Bhimbetka Caves: The Evidence Of Human Settlements

The Bhimbetka rock shelters are a fascinating archaeological site in the Raisen District of Madhya Pradesh, India. Situated 45 kilometers southeast of Bhopal and 9 km from Obedullaganj city, this area is known for its impressive sandstone rock formations and is nestled in the foothills of the Vindhya Range. The site comprises seven hills, including the Vinayaka, Bhimbetka, Lakha Juar (east and west), Bhonrawali, Jhondra, and Muni Babaki Pahari. The Satpura Hills surround these hills, making for a truly breathtaking and unique location. 

Evolution of Human Culture | Historic Caves | Representation of Time

With evidence of human settlement dating back over 100,000 years, the site provides a glimpse into the evolution of human culture from hunter-gatherers to agriculture. The seven hills and over 750 rock shelters that make up the site contain prehistoric cave paintings that date back to 10,000 BCE, making them some of the oldest-known rock art in India. These paintings depict a range of themes, including animals, dance, hunting, and even warriors on horseback. 

Meaning of Bhimbetka

The name Bhimbetka is comprised of two words: Bhima + Betka. Bhima is the name of one of the Pandvas brother from Indian epic Mahabaharata. 

Bhima is known for his immense strength and is a central character in the Mahabharata. Bhima is known for his immense strength and is a central character in the Mahabharata. The association with Bhima might suggest a connection to strength or power.

The origin and exact meaning of "Betka" are less clear, as it is believed to be derived from a local or indigenous language. It could be a reference to a specific tribe or community, or it might have another meaning rooted in the local culture.

So, Bhimbetka essentially refers to a place that could be associated with the strength or power of Bhima, with the "Betka" part adding a local or cultural dimension to the name. 

Historical Background of Bhimbetka Caves

Bhimbetka is a site with a rich history that was first mentioned in a scholarly paper by W. Kincaid, a British India-era official, in 1888. Kincaid learned about Bhimbetka from local Adivasis (tribals), who referred to it as a Buddhist site. It wasn't until 1957 that the prehistoric significance of the rock formations at Bhimbetka was discovered by V. S. Wakankar and his team of archaeologists. Since then, over 750 rock shelters have been identified, with the Bhimbetka group containing 243 and the nearby Lakha Juar group containing 178 shelters. 

The Archaeological Survey of India has determined that humans have continuously settled in these caves from the Stone Age through the late Acheulian to the late Mesolithic until the 2nd century BCE. This evidence is based on the findings from the excavation of the site, the unearthed artifacts and goods, the colors present in deposits, as well as the rock paintings.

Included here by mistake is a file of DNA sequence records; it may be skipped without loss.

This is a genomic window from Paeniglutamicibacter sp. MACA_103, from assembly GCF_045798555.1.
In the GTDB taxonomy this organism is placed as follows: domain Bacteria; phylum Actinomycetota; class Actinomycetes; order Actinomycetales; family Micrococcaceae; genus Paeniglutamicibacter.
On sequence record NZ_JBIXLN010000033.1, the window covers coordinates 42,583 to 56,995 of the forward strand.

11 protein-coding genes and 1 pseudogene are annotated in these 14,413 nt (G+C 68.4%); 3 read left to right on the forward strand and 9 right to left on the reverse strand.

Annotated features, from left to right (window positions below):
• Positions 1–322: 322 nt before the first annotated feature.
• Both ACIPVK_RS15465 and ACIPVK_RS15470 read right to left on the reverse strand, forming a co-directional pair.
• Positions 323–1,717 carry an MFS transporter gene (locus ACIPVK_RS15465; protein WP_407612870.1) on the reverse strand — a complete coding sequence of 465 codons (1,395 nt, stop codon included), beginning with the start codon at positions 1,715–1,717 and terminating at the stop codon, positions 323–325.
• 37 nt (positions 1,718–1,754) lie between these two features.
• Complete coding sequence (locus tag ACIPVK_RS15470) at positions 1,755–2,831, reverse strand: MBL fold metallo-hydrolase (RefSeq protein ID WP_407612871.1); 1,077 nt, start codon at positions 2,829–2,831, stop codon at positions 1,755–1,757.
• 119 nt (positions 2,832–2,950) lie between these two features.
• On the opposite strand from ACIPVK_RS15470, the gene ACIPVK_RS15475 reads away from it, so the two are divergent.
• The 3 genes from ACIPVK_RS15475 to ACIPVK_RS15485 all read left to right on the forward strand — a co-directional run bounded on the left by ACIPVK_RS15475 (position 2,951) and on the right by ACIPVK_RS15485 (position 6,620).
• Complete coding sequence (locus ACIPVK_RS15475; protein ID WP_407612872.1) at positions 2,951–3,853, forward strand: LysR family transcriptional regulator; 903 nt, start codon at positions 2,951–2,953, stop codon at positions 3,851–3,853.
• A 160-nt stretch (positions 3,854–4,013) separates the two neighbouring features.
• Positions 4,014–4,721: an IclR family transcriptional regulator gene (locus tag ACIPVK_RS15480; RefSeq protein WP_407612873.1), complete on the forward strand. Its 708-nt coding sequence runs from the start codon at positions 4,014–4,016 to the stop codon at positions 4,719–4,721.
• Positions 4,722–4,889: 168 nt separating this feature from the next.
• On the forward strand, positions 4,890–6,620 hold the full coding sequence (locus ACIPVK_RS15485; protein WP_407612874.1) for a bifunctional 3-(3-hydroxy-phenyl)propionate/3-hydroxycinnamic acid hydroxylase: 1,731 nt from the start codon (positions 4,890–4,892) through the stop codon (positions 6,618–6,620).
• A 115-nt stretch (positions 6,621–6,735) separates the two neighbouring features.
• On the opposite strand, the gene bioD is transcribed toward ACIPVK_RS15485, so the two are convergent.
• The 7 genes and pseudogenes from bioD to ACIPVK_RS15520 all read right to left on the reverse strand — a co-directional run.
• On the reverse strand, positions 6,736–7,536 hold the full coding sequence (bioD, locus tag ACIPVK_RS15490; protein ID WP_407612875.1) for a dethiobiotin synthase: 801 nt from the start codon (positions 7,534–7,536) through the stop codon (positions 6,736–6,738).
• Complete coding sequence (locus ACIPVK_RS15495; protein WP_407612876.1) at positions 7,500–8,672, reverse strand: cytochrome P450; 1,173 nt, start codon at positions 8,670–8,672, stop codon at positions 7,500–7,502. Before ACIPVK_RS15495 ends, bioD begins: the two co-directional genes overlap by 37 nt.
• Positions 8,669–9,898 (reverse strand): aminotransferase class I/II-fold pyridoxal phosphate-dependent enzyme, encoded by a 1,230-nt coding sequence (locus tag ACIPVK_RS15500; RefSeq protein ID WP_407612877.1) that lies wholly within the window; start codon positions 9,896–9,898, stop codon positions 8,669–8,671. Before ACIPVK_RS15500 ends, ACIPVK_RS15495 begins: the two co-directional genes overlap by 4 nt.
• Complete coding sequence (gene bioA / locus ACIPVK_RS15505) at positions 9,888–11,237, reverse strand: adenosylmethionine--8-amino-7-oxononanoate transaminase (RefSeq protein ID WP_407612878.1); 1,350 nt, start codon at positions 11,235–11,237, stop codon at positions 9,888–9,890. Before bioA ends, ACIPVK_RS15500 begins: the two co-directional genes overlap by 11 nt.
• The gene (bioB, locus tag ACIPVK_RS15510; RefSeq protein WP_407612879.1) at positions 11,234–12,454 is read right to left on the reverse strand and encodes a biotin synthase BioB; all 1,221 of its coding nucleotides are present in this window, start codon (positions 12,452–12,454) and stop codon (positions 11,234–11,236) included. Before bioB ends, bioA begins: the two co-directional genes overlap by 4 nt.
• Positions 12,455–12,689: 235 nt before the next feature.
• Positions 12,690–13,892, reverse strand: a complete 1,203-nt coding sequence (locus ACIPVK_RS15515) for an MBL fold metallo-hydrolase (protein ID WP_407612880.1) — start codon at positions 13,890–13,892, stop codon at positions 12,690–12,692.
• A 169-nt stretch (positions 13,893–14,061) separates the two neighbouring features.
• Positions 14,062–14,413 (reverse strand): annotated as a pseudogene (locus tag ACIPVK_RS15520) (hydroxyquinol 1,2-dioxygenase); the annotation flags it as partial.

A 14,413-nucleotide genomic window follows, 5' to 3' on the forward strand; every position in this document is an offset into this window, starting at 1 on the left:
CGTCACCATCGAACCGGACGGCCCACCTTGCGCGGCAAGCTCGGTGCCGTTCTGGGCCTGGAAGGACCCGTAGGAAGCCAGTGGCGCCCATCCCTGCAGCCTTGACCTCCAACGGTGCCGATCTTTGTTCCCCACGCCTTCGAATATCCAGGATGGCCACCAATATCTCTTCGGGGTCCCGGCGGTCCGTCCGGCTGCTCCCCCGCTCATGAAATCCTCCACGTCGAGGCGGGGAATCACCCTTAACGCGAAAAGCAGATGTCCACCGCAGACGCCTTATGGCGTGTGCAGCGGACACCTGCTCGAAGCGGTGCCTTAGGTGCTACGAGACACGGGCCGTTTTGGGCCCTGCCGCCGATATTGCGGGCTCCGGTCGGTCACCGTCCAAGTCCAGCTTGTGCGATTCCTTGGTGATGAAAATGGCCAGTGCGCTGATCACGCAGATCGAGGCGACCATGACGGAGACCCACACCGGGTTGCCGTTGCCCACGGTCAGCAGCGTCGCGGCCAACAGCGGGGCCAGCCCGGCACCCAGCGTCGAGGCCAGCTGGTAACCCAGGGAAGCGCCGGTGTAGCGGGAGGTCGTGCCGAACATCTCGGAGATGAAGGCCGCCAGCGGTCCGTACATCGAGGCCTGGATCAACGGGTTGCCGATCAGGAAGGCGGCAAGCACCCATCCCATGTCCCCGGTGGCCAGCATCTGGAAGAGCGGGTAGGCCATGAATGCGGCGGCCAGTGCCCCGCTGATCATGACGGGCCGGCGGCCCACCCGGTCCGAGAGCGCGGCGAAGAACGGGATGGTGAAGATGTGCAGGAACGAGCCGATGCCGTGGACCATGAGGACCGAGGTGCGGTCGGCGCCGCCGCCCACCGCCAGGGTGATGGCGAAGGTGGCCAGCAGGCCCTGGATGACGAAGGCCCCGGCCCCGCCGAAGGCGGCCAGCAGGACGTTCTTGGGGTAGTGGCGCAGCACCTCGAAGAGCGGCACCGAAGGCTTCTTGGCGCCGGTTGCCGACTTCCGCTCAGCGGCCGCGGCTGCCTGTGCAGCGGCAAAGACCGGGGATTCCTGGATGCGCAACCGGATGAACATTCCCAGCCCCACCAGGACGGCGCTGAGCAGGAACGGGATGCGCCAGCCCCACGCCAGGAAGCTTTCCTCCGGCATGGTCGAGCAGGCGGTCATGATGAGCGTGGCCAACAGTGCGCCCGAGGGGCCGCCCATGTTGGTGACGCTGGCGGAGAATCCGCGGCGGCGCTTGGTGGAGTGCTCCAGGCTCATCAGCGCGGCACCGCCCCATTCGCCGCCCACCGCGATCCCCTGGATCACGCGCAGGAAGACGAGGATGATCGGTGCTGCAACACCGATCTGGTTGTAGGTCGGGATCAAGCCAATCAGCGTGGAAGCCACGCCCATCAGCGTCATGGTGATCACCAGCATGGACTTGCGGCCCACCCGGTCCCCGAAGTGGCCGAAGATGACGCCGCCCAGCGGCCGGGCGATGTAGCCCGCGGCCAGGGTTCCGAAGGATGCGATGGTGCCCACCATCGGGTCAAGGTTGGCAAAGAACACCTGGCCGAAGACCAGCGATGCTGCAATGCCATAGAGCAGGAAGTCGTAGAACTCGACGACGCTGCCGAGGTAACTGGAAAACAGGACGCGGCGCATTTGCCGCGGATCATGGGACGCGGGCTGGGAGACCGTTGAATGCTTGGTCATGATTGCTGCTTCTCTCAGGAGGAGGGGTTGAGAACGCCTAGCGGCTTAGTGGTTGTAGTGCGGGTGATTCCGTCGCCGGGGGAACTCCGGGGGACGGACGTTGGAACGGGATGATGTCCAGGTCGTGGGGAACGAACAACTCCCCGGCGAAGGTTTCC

Interestingly, the site contains the world's oldest stone walls and floors. 

Certain monoliths uncovered at Bhimbetka were found to have originated from Barkheda. The site, which covers 1,892 hectares, was declared protected under Indian laws and came under the management of the Archaeological Survey of India in 1990. Bhimbetka was also declared a World Heritage Site by UNESCO in 2003.

The largest shelter cave - Auditorium Cave | King’s Rock

The Auditorium cave is a remarkable shelter amidst the quartzite towers seen from several kilometers away. It is the largest shelter at Bhimbetka and has a cathedral-like atmosphere with soaring spaces and Gothic arches. The cave's design is like a right-angled cross with four branches aligned to the four cardinal directions. Its main entrance points to the east, and at the end of this passage, there is a boulder with a near-vertical panel visible from a far distance and in all directions. This boulder is known as "Chief's Rock" or "King's Rock" in some archaeology literature, but it is unclear if it played any ritualistic role. The boulder with the Auditorium cave is the central feature of Bhimbetka, amid its numerous shelters and nearly 500 locations where rock paintings can be found.

Collections of Drawings and  Paintings

The rock shelters and caves of Bhimbetka in India are home to a vast collection of paintings, some of which date back to 10,000 BCE. The drawings and paintings fall into seven different periods, with the earliest paintings belonging to the Upper Paleolithic period, which dates back to as early as 40,000 years ago. 

The colors used in the paintings are vegetable-based and have endured through time due to the drawings being made deep inside a niche or on inner walls. The paintings depict a wide range of subjects, including humans dancing and hunting, stylized figures with linear decorations on the body, communal dances, birds, musical instruments, pregnant women, men carrying dead animals, drinking, and burials. 

The paintings also show hunting scenes with hunters carrying bows, arrows, swords, and shields, along with battles between rulers carrying swords, spears, bows, and arrows. The rock shelters also depict wild animals such as sloth bears, wolves, hyenas, rhinoceros, wild cattle, deer, antelopes, hares, monkeys, anteaters, rats, fish, turtles, peafowl, and some birds.


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